Credit Suisse (NYSE:CS) shares are now less than AMC’ price target of $0.95.
The bank had given AMC Entertainment (NYSE:AMC) stock a price target of 95 cents per share and claimed shareholders of the movie theatre chain company should sell.
At the time of the publication, Credit Suisse was trading at $3.95, AMC Entertainment at $6.50, or $8.59 combined with APE.
AMC shares are currently trading above $4.30 but Credit Suisse shares have now fallen below $0.95, the price target they gave AMC during the fourth quarter of 2022.
On Monday, shares fell by more than 50% amid its acquisition by UBS.
Credit Suisse clients have been pulling billions of dollars from the bank over the past months.
In November, the bank warned investors in a filing of potential losses due to covering naked shorts.
The bank too big to fail is now being kept on life support.
Retail Investors Mock the Bank’s Failure
Majority of AMC shareholders are for the most part, retail activist, fighting for market transparency and a leveled playing field in the market.
This activism was conceived around the time Citadel, Robinhood, and other brokerages halted the trading of ‘meme stocks’, including GameStop, and others.
Fortunately for AMC Entertainment, its run in January was only the beginning.
Shares later rose to an all-time high of $72 per share in June before winding down to current levels today.
But one of the most unsettling experiences shareholders have faced, aside from blatant market manipulation (dark pools/off exchange trading, naked short selling, etc.) has been the short and distort campaigns from Wall Street media.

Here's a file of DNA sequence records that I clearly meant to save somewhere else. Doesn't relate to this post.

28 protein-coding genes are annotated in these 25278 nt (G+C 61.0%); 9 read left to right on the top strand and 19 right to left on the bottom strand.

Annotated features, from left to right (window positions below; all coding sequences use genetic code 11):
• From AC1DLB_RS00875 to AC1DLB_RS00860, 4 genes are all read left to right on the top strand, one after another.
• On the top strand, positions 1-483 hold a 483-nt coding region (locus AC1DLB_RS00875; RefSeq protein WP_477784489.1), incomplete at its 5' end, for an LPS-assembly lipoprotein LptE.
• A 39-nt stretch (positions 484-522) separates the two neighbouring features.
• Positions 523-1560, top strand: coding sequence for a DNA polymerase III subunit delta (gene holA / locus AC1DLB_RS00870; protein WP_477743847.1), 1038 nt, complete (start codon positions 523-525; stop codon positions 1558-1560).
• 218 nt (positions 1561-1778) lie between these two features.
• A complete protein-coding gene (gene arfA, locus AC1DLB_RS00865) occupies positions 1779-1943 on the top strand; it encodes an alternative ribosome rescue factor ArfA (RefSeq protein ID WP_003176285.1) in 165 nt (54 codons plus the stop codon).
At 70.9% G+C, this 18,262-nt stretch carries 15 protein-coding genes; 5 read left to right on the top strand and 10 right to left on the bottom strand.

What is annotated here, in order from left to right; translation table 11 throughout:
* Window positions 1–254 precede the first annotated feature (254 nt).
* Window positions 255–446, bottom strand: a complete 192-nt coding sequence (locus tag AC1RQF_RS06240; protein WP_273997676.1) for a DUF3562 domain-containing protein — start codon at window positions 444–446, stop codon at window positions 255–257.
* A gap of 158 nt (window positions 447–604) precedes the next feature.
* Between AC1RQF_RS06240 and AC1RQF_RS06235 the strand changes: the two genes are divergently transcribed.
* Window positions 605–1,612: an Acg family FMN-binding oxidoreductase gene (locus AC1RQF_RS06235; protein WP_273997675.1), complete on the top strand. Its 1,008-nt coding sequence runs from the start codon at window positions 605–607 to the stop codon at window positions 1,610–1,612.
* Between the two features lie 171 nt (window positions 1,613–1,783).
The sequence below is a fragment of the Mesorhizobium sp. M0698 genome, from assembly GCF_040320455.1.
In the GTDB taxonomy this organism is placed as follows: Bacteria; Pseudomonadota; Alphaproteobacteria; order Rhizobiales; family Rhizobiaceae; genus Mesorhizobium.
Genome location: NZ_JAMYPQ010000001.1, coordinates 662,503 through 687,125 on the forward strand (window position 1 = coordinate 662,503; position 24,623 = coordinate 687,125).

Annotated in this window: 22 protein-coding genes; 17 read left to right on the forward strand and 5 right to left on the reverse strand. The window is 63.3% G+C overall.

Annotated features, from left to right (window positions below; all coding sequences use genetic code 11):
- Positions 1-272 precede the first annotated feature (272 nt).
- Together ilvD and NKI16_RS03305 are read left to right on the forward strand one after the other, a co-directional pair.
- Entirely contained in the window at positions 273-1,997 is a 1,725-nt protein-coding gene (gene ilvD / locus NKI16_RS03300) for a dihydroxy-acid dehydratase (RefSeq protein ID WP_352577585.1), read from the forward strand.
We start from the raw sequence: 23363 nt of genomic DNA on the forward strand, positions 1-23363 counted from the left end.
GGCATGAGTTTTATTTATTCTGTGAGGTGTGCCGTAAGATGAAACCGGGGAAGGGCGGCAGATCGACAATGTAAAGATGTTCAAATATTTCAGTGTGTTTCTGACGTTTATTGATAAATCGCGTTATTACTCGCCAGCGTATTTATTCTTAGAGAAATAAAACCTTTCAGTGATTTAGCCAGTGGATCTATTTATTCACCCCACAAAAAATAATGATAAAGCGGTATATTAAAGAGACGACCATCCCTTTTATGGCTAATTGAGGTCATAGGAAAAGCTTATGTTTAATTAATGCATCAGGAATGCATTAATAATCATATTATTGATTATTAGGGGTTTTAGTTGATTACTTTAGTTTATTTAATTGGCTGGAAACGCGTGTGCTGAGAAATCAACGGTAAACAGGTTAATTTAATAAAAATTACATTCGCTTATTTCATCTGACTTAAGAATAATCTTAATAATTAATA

Credit Suisse had CNBC’s help to push AMC’s $0.95 price target — a tactic used by short sellers to drive shares even lower.
Media outlets such as TheFool, MarketWatch, Benzinga, WSJ, and Jim Cramer, undermined AMC Entertainment.
But retail investors weren’t scared off so easily.
Since then, various media platforms and personalities have lost trust and credibility in the eyes of retail investors.
Latest AMC Stock News
Investors have recently begun to make big purchases on AMC’s new branded popcorn.
While people are slowly beginning to see AMC Perfectly Popcorn on shelves, many have already bulked up — an effort to support the company and fight Wall Street pessimists.
Since March 11, Walmart customers can have their choice of six different varieties of AMC popcorn — extra butter, classic butter, or lightly salted, in popped or kernel form.
The microwave popcorn will cost $4.98 for a 6-count.
Meanwhile, the ready-to-eat popcorn bags will cost $3.98, per AMC.
Adam Aron said the company remains focused on “future innovations that will continue to surprise and delight movie lovers and our shareholders.”
“I’ve made a decision to buy $200 of these bags per month and hand them out to anyone and everyone.
People in the store, people in the parking lot etc. Friends.
CREATE more customers.
That’s 50 free bags/month”, said an investor.
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